The oil tanker SANCHI continues to blaze and 31 sailors are still missing three days after the ship was involved in a catastrophic collision off the coast of China.
China's Ministry of Transportation (MoT) said as many as 14 vessels are at the site of the collision in the East China Sea, including firefighting and search-and-rescue ships, with one more en route.
Fire rages aboard oil tanker for third day
Over 30 crew members remain missing following Saturday accident
Cleanup boats are also on hand to deal with light crude spilled in the accident, though the extent of the spill is unclear.
The Panama-flagged SANCHI was carrying 136,000 tons -- around 42 million US gallons, or a million barrels -- of oil from Iran to South Korea when it collided with the Hong Kong-registered freighter, the CF Crystal.
The collision took place approximately 160 nautical miles (184 statute miles) east of the mouth of the Yangtze River, at about 8 p.m. local time (7 a.m. ET) Saturday, the Ministry of Transport said in a statement.
Thirty Iranians and two Bangladeshi citizens were reported missing from the tanker. One body, yet to be identified, has been found by search-and-rescue teams.
Chinese authorities warned on Monday that the tanker was at risk of exploding.
China's Ministry of Transport said Tuesday the tanker "is still on fire, and the rescue and fire monitoring work of SANCHI are still going on." Civilian fishing and "business" vessels were also involved in the search for missing crew members, the statement added.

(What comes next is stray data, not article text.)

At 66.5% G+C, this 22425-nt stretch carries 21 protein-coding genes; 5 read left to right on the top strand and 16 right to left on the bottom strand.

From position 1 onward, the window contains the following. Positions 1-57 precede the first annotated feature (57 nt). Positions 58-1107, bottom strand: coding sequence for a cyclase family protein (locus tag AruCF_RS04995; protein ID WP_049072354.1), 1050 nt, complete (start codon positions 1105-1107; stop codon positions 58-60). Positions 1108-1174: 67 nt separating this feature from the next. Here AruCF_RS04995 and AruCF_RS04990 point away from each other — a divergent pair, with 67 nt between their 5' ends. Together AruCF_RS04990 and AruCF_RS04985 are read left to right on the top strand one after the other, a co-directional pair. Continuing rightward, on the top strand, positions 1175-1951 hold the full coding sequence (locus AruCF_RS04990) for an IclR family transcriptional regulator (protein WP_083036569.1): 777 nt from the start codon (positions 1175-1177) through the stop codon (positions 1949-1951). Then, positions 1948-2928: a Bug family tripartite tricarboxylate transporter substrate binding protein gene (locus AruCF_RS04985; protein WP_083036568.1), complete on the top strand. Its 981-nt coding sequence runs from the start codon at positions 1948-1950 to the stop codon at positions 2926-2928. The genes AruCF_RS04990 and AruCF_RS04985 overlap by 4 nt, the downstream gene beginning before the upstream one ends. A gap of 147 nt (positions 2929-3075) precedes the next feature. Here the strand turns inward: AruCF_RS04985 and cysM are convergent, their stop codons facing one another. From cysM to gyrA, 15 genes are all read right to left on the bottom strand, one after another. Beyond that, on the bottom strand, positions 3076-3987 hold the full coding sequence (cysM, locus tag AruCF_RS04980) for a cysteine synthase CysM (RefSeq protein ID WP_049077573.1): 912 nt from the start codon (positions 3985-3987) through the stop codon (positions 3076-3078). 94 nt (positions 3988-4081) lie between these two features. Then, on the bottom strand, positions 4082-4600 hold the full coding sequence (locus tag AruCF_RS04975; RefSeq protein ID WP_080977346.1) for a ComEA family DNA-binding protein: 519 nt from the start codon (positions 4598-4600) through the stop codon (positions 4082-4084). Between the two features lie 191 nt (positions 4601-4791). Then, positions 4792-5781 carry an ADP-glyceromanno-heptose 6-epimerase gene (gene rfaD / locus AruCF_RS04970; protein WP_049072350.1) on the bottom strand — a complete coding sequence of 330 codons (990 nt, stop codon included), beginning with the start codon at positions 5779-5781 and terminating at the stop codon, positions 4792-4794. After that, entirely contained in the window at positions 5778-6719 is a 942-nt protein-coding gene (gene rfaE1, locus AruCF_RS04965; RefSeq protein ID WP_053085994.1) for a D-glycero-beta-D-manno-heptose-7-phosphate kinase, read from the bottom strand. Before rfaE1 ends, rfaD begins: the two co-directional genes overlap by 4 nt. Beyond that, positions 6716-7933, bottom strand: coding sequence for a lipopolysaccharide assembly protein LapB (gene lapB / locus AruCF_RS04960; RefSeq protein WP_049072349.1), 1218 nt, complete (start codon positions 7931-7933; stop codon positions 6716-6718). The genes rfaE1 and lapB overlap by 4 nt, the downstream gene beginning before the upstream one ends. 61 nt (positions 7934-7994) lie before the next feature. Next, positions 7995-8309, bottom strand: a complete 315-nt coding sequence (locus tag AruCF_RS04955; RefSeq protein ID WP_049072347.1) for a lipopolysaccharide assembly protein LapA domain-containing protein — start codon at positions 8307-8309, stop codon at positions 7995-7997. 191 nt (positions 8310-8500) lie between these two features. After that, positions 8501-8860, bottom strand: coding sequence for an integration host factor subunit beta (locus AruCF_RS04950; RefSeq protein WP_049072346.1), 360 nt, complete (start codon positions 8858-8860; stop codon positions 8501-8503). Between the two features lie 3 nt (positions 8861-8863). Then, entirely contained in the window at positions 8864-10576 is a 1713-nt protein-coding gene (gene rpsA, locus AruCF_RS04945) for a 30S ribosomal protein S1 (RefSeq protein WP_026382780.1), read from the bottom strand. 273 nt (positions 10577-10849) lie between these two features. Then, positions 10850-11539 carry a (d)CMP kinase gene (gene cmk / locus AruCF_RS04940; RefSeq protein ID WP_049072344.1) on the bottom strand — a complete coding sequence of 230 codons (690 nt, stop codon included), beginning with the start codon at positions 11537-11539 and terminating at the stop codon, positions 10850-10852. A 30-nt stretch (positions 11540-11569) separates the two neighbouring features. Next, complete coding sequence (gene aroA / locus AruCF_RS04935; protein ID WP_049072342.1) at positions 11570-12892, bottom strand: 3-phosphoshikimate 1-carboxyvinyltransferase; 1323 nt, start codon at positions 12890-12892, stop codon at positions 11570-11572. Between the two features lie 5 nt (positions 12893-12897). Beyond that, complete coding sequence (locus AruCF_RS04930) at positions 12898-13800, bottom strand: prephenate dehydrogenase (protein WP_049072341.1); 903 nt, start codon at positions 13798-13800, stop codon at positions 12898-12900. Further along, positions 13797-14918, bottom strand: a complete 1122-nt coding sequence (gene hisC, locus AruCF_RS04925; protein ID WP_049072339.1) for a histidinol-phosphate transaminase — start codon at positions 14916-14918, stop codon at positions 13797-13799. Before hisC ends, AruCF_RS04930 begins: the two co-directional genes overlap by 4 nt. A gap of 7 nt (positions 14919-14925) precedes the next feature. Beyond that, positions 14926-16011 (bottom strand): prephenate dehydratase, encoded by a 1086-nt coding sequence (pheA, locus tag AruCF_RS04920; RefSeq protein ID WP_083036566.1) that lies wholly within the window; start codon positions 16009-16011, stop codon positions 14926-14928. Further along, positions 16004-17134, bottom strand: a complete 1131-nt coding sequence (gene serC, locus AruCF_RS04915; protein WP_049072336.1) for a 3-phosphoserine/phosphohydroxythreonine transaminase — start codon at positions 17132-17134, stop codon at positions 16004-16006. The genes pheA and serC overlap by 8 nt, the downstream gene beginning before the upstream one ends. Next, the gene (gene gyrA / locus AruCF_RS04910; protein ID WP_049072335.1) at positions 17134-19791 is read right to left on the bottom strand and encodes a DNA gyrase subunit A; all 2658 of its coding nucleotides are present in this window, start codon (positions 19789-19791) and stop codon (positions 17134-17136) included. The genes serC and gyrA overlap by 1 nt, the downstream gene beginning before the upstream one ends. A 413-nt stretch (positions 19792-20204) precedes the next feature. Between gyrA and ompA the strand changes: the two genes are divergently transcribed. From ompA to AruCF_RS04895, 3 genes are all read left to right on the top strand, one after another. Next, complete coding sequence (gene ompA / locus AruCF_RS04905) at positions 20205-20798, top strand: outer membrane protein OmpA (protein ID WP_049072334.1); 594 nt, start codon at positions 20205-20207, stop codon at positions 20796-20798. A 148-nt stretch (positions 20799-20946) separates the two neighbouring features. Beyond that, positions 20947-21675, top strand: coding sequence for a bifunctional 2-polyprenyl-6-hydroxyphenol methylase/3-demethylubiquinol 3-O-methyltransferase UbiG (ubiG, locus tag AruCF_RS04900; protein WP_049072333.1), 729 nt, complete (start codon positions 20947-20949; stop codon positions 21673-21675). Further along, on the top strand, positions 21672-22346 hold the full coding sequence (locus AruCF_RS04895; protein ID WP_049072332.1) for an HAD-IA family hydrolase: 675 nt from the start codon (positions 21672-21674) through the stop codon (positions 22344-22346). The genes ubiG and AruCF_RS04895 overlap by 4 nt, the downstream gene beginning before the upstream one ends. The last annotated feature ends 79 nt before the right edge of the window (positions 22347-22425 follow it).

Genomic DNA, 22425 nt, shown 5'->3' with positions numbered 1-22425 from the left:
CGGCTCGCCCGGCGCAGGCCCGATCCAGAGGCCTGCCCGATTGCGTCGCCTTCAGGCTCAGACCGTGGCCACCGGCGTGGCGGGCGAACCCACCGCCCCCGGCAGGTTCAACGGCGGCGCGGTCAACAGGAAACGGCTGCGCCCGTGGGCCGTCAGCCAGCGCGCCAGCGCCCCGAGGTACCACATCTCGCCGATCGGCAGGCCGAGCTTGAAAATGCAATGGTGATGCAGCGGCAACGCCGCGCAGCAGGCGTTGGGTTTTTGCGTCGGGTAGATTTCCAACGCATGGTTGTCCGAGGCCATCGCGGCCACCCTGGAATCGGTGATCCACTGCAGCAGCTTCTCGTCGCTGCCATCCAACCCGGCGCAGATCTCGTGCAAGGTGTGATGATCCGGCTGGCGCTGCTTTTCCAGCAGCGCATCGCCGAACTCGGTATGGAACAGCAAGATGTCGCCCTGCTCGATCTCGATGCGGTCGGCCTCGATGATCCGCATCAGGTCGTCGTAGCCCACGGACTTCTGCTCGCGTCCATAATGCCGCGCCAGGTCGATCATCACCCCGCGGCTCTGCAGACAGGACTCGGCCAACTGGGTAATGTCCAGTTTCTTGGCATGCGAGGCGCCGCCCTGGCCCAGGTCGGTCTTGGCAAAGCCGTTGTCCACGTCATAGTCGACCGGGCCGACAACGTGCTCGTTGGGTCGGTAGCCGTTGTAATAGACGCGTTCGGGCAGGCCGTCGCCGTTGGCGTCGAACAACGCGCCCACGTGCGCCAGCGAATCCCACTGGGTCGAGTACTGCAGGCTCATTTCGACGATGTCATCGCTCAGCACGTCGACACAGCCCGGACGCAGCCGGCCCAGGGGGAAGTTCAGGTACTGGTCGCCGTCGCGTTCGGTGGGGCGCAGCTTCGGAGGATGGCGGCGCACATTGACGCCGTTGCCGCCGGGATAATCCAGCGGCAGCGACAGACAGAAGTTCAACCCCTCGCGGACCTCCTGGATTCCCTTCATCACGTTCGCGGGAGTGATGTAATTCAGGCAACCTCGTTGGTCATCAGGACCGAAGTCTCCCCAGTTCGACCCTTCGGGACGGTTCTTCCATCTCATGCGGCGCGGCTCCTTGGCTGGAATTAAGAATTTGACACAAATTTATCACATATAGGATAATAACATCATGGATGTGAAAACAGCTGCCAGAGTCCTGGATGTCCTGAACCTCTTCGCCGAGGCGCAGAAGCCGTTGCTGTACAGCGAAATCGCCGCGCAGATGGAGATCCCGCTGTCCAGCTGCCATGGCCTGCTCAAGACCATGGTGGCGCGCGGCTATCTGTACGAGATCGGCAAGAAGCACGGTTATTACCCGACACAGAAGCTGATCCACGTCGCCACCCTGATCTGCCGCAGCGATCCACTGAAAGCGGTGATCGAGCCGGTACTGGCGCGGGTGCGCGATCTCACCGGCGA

Images from state broadcaster CCTV showed flames, and smoke billowing from the vessel.
The Hong Kong-registered CF-Crystal had been transporting food from the United States to the Chinese province of Guangdong, according to the MoT. The 21 crew members from the cargo ship were all rescued, it said.
It is not clear from the Chinese statement if South Korean vessels, which had assisted the efforts since the fires erupted on Saturday evening, were still actively involved in efforts to extinguish the blaze and search for the missing seamen.
With a length of 900 feet (274 meters) and displacing more than 85,000 tons, the SANCHI is almost as big as the US Navy's Nimitz-class aircraft carriers, according to the ship-tracking site marinetraffic.com.
Iran's Shana news agency, which focuses on the country's petroleum and energy sectors, reported that the SANCHI was managed by the National Iranian Tanker Company and that its cargo was worth around $60 million. Shana said the oil had been purchased by South Korean customers.